As for the rest of your comment, that’s a perfect form to describe it. The road maps give us the safety we strive for, but they come at the cost of boredom, probably even mediocrity.

      Thanks as always for joining in, Jonathan!

  3. Ruben Berenguel November 20, 2010

    I agree with the problems of idleness. But as I pointed before here as a guest post (Luck favours the procrastinator, in case some reader missed it ;)) having time for being idle (because for me being idle is doing something for the sake of doing it now, not because a long term plan) pays off in the long run… And even if it didn’t pay, the “mental cleansing” that results does wonders for just being yourself.

    Cheers,
    Ruben

    PS: Btw, although I didn’t comment in your previous two posts, they are fantastic Fabian!

    • Fabian November 22, 2010

      Thank you Ruben, and good link to your guest post! Hope everybody will read it, because it’s so true! :)

  4. Greg November 21, 2010

    When seen from a very great height, the ocean and everything upon it–islands, icebergs, and clusters of flotsam–appear two dimensional. The popular culture of time management and productivity seems to have as one of its goals the ability to fill our oceans of time and energy with more and more tasks. However, as you mentioned, there is a problem with categorizing relaxation as another task. It and idleness, in general, are something else. Some of the things in our oceans, like family and health, are fundamental and rooted to the core. Other things are like icebergs in that they descend into the depths of our being. We only see what lies above the surface, but in the depths are our underlying principles and values. These are important tasks and projects. However, many tasks are like flotsam, only floating on the surface with very little connection to the core or important aspects of our lives. If we dump more flotsam into our lives, then our oceans will become clogged. So what is idleness? It’s the ocean itself. It’s the time and rest between important points in our lives that allow us to reflect, contemplate, and recharge ourselves.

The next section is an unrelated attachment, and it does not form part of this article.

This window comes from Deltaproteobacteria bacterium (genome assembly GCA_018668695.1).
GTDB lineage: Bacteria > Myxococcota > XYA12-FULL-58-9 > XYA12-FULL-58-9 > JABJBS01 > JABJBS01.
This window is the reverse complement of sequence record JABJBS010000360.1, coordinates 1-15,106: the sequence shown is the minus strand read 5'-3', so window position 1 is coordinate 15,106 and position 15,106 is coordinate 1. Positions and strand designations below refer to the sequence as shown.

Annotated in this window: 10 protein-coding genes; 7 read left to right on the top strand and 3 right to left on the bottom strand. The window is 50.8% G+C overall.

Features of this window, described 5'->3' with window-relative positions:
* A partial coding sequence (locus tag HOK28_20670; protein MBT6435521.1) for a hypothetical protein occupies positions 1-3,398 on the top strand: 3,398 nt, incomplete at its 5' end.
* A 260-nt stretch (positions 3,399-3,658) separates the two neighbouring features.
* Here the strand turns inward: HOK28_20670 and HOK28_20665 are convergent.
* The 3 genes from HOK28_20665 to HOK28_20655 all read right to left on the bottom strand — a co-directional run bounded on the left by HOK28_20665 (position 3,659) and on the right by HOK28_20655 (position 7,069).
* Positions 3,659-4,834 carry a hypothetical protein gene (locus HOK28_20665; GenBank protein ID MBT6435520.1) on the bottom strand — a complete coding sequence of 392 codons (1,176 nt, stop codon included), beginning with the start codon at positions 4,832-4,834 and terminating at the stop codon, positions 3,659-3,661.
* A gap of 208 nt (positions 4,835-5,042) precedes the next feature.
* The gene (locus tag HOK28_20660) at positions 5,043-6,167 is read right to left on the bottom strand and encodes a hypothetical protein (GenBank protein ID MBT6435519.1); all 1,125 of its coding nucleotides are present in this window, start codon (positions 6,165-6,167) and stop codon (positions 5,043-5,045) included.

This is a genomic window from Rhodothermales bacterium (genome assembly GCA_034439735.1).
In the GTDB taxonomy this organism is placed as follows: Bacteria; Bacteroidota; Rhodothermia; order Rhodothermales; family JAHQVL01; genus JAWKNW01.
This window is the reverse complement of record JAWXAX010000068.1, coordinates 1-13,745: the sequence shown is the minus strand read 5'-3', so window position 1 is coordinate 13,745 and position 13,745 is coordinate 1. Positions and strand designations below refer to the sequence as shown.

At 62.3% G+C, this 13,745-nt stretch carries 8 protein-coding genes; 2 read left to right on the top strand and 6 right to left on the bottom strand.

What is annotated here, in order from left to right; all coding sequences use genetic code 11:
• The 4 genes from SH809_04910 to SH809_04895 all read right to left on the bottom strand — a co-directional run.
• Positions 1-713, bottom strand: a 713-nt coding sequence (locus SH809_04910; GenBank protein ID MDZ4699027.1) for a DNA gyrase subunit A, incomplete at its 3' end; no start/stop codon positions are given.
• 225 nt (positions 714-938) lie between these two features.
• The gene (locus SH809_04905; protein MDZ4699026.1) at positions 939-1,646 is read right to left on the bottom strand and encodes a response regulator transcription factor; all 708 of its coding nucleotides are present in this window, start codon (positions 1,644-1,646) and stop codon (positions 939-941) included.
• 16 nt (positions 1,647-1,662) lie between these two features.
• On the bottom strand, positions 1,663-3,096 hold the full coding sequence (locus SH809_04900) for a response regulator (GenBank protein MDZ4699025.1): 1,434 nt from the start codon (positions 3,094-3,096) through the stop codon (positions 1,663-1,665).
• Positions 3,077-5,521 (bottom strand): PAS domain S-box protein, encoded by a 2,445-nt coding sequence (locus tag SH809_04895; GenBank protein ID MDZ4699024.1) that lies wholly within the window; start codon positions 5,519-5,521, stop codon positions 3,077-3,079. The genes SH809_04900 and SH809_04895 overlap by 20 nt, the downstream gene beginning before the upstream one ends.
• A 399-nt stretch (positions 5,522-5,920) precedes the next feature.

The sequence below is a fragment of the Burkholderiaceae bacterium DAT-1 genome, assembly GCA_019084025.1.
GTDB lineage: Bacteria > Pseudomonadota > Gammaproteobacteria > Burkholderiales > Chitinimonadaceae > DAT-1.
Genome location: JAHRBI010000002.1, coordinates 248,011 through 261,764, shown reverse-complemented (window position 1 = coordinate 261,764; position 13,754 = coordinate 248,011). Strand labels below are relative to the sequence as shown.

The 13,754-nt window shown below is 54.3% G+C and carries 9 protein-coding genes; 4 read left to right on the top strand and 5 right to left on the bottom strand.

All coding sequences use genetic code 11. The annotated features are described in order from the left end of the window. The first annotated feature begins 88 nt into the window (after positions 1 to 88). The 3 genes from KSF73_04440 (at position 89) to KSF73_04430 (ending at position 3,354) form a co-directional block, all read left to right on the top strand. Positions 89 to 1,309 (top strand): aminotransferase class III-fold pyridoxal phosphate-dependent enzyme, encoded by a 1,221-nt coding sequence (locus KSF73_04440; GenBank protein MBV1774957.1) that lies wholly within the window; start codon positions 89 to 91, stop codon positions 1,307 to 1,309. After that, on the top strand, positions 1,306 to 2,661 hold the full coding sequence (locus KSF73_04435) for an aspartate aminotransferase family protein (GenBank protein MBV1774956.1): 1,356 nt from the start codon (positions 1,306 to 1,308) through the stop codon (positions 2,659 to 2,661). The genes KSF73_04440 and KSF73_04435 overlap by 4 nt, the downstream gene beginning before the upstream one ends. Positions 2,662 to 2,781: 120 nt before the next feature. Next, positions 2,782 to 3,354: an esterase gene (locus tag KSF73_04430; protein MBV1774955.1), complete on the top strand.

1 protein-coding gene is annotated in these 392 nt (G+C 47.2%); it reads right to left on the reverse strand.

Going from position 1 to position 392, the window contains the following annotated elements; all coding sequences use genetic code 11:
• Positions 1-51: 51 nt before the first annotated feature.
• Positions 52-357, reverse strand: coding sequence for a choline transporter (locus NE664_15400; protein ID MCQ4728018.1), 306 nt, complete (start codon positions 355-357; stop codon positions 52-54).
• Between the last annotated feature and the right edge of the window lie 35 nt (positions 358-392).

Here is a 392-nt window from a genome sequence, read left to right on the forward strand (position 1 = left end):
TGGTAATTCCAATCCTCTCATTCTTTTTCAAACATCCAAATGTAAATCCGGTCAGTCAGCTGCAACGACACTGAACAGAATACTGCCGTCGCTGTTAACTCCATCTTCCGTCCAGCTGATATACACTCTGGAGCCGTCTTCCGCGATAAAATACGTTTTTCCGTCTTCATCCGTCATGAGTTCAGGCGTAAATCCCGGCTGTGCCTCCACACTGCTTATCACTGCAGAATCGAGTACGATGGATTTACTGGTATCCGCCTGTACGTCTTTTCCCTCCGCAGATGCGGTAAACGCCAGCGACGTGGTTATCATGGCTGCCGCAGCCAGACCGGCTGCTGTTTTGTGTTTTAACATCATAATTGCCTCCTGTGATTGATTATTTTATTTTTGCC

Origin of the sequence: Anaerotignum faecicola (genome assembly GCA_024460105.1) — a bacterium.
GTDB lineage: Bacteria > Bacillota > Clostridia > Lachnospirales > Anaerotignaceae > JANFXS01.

• Fabian November 22, 2010

      Greg, I love the image you create. Seeing idleness as the ocean of time itself that should not be filled entirely with tasks is a powerful way of seeing it. I have to maintain this metapohor in my head and think a little more about it, but I like it very much! Thanks for this inspiration!

  5. Ryan November 26, 2010

    Hey Fabian,
    Great thoughts! Perhaps there can be made a parallel between what is considered “idleness” here and “solitude.” The idea with solitude is to remove not only stimuli but also the panting feverishness which characterizes busyness– not “business”. It’s a spiritual discipline, in fact, to obtain space to attend more fully to ourselves and the world around us. And I think much busyness results from an impoverished, pressured view of oneself and the world as one big machine, and misses the spiritual aspect of the person and the need to be idle.

    • Fabian November 27, 2010

      Hey Ryan, thanks for your comment! I never heard of this concept of solitude before, but it appears to be related, indeed. Of course, not all all idlers have a spiritual approach to life, but the idea certainly chimes with me. I always liked the “holon” concept in this context, thinking of the human being as both a whole and a part. If we focus on only one of these two sides, we will always miss something.